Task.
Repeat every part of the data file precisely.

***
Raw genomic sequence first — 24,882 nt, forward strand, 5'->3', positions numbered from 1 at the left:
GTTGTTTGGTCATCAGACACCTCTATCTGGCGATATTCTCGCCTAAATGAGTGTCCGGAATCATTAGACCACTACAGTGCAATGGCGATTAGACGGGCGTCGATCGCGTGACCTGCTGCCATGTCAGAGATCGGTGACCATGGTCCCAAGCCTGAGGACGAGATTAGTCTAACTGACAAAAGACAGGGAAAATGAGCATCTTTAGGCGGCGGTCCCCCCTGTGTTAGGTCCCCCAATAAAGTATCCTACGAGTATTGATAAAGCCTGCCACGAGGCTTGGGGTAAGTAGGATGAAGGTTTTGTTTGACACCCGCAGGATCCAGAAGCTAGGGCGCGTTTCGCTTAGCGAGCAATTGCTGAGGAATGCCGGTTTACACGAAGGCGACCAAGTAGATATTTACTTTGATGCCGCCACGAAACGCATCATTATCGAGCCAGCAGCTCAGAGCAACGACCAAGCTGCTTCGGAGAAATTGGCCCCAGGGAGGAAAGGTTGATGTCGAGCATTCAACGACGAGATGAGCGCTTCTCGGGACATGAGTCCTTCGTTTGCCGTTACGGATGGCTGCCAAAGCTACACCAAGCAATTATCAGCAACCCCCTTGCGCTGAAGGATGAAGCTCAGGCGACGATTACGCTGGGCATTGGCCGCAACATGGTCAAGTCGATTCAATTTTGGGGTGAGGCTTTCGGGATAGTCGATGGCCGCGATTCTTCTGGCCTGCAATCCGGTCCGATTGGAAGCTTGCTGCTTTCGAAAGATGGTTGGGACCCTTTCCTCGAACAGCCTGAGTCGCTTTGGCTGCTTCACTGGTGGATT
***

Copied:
Raw genomic sequence first — 24,882 nt, forward strand, 5'->3', positions numbered from 1 at the left:
GTTGTTTGGTCATCAGACACCTCTATCTGGCGATATTCTCGCCTAAATGAGTGTCCGGAATCATTAGACCACTACAGTGCAATGGCGATTAGACGGGCGTCGATCGCGTGACCTGCTGCCATGTCAGAGATCGGTGACCATGGTCCCAAGCCTGAGGACGAGATTAGTCTAACTGACAAAAGACAGGGAAAATGAGCATCTTTAGGCGGCGGTCCCCCCTGTGTTAGGTCCCCCAATAAAGTATCCTACGAGTATTGATAAAGCCTGCCACGAGGCTTGGGGTAAGTAGGATGAAGGTTTTGTTTGACACCCGCAGGATCCAGAAGCTAGGGCGCGTTTCGCTTAGCGAGCAATTGCTGAGGAATGCCGGTTTACACGAAGGCGACCAAGTAGATATTTACTTTGATGCCGCCACGAAACGCATCATTATCGAGCCAGCAGCTCAGAGCAACGACCAAGCTGCTTCGGAGAAATTGGCCCCAGGGAGGAAAGGTTGATGTCGAGCATTCAACGACGAGATGAGCGCTTCTCGGGACATGAGTCCTTCGTTTGCCGTTACGGATGGCTGCCAAAGCTACACCAAGCAATTATCAGCAACCCCCTTGCGCTGAAGGATGAAGCTCAGGCGACGATTACGCTGGGCATTGGCCGCAACATGGTCAAGTCGATTCAATTTTGGGGTGAGGCTTTCGGGATAGTCGATGGCCGCGATTCTTCTGGCCTGCAATCCGGTCCGATTGGAAGCTTGCTGCTTTCGAAAGATGGTTGGGACCCTTTCCTCGAACAGCCTGAGTCGCTTTGGCTGCTTCACTGGTGGATT